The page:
What Thatcher – and Howard – have done is taken the half-baked unthinking nastiness that emerges from otherwise fairly nice people after a bottle or two of Chardy and dressed it up in polite language, elevated it to a political philosophy. Bush does much the same. The Cretin Fundamentalists like this kind of politician, because all of them prefer an unthinking electorate that simply does as it’s told, that operates on feeling, not thought. They offer simple solutions, either those of popular prejudice, or nostrums conjured from a 2000 year old book of magic and fairy tales. And behind this façade they more or less do as they and their backers wish.

Blair may be an over-earnest bore, and his government unwieldy, but although commentators bleat about his huge majority rendering him untouchable and in effect undemocratic, alternative parties still flop about in the shallowest of pools, gasping for support. He doesn’t offer easy solutions, but does try to spark honest debate. He would probably prefer an opposition – any opposition – to keep his party on it’s toes, the competition generating new ideas. What he doesn’t do – or at least, not so much – is over-simplify the complex, or pander to prejudice. Like him or not – and I don’t – he does at least try to do what he sees as the right thing, then packages it for sale.

What a difference from John Howard, who tries to do whatever will retain his grip on power, and if it means a few poufs and abbos have to be thrown overboard, who cares anyway? I suppose what I find most offensive about Howard is this power-at-any-cost attitude. Blair wants power for what he can do with it, and mainly wants to do good. Howard just wants.

The Hebbers of Wagga Wagga

The Dutch have a label for the sort of people who, a generation ago, were peasants on the land. They’ve moved to the city, done well for themselves, and have turned into mindless consumers. They want a big car, a fancy flat, flashy clothes, a big TV, the latest gadgets, fashionable furniture – all discarded as soon as something new comes along, again and again. The Dutch call them Hebbers, from the Dutch verb hebben, to have. They have to HAVE things, and once they have them, they lose interest, and want the next things.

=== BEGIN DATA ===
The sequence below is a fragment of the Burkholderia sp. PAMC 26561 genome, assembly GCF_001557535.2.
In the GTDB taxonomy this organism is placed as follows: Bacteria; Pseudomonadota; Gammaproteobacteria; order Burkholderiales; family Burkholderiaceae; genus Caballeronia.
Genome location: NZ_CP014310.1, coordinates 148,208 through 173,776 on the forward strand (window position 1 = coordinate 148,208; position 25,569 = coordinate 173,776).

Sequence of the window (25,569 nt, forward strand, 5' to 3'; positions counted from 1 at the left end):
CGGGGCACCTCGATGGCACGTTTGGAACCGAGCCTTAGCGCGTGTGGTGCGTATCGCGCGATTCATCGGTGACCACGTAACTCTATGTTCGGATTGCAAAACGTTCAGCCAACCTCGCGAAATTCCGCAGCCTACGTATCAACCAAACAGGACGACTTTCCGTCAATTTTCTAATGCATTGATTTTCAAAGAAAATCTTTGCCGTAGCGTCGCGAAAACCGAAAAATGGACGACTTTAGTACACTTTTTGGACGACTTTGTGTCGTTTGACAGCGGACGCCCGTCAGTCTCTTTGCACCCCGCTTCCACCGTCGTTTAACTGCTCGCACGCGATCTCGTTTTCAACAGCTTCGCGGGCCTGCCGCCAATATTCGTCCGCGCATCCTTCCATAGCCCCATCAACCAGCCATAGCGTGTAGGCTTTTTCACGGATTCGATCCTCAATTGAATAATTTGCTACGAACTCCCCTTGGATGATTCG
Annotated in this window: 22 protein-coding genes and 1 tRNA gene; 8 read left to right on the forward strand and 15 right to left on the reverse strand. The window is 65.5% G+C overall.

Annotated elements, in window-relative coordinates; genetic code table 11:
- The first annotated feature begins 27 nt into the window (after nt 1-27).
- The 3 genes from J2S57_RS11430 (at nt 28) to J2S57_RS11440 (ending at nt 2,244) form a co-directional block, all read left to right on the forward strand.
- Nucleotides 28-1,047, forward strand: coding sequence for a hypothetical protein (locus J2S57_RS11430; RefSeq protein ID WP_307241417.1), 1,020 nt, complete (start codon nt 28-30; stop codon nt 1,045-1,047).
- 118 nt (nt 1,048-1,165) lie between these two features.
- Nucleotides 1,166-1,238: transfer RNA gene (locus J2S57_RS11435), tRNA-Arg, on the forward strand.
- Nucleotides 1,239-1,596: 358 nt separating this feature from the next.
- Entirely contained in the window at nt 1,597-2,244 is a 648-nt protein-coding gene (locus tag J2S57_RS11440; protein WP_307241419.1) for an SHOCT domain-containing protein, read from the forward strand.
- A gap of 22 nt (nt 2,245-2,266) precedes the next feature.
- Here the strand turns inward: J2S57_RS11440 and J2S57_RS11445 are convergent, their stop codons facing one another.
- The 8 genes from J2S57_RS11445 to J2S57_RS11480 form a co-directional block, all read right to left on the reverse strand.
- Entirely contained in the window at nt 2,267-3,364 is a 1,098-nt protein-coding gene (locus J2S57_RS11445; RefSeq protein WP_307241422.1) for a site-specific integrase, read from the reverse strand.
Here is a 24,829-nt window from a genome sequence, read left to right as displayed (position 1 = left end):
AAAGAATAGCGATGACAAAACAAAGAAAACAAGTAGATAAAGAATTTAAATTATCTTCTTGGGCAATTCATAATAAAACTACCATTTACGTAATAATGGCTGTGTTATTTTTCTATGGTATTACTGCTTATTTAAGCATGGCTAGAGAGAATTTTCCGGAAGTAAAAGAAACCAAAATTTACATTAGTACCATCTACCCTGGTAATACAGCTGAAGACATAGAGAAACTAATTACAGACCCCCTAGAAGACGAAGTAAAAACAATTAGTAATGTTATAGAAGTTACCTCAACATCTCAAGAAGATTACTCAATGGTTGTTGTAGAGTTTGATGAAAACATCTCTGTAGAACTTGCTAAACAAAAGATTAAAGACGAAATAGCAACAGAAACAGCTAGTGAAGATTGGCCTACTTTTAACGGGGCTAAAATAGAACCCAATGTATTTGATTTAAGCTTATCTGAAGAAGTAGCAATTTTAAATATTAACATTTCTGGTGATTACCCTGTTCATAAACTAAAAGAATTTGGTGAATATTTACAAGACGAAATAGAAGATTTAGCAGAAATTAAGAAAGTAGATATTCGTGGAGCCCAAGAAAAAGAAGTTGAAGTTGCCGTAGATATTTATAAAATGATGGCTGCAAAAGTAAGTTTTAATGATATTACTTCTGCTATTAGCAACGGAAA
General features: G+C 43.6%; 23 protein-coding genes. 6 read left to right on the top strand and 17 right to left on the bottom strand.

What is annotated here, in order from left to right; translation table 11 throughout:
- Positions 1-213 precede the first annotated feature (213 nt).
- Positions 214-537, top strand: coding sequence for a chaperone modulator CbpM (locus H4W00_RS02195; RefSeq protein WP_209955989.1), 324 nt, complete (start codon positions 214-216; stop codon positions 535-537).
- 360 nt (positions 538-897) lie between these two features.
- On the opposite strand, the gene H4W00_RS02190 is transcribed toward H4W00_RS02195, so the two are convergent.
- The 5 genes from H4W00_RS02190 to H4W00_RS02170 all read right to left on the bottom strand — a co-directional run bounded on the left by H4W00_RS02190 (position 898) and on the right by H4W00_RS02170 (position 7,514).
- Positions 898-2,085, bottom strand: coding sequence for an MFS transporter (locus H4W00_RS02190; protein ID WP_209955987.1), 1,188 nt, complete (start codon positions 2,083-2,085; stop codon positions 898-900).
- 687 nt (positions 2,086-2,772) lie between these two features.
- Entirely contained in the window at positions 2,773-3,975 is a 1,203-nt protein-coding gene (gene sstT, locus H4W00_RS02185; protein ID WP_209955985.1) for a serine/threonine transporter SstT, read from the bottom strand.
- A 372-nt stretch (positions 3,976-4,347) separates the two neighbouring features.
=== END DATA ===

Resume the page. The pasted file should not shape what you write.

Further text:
It seems that this is the class Howard panders to. They want reconciliation – give it to them. They prefer the blacks died out – leave them to sniff themselves to death. They want to play at being American – sell the farm to the Yanks. They want to feel British and superior to the Yanks – keep the Queen as head of state. Contradictions don’t count, so long as the Hebbers get what they want when they want it. Howard isn’t concerned about principle, consistency, or doing what’s right, although he’ll use those words to cover his arse.

He knows the environment doesn’t play with these people – the hard decisions there mean telling them what they can’t have. So he doesn’t sign Kyoto, he doesn’t put money into renewable energy.

There are English Hebbers too – a recent cartoon had a smartly-dressed woman, leaning on her Humvee outside her suburban home and shouting angrily at a protester, “We’re very concerned about global warming too – we’ve just ordered an amphibious four-wheel drive.” She’d make a beaut Aussie!

At present, the Australian way looks for cheap petrol – cheat the Timorese, take a bung from your ethanol mates - the British way patiently explains the need for high petrol taxes, and uses the money to promote alternatives. And puts up with the squeals.

Oh well. Mother is stirring, so I’d better make a move.

Monday, October 04, 2004

The Liberals, God, and the Succession

Does anyone really think J Howard Esq. is going to give Peter Costello the leadership when the time comes? Why would he? Costello's from the small l liberal wing of the party, and Victorian to boot.

Tony Abbott is far closer in belief and temperament to the PM, as well as being an NSW boy. What's the betting the whole Costello thing is just a furphy to keep little Peter onside, till Pell's little altar boy is big enough to get out from under His Master's Robes?

Family First: Australia's Totalitarian Taliban

So the Coalition hopes to get over the line with the help of Family First. People should know exactly who these people really are.

It’s not hard to discover: they are the political wing of the Assemblies of God (AoG) church. There may be no legal connection, and no direct funding, but:

FF Federal Chairman, Peter Harris has been a church member for over 10 years and is on the board of AoG, and almost all FF candidates are either ministers or church members or staff.

In NSW, for example, all the candidates are either church ministers or parishioners, with 11 of the 23 lower house candidates from Hawkesbury Church.

Hawkesbury Pastor Ian Woods is NSW AoG president – his wife and co-pastor Joan is lead FF senate candidate, their son Mike and his wife Melanie are both candidates. Another Hawkesbury pastor, John Dorhauer and wife Caroline Dorhauer, are also standing. The number two NSW Senate candidate Ivan Herald is an AoG pastor. Five more are members of the church’s paid staff and the rest are ordinary church members. The only NSW FF candidate who is not a member of AoG is Greg Briscoe-Hough.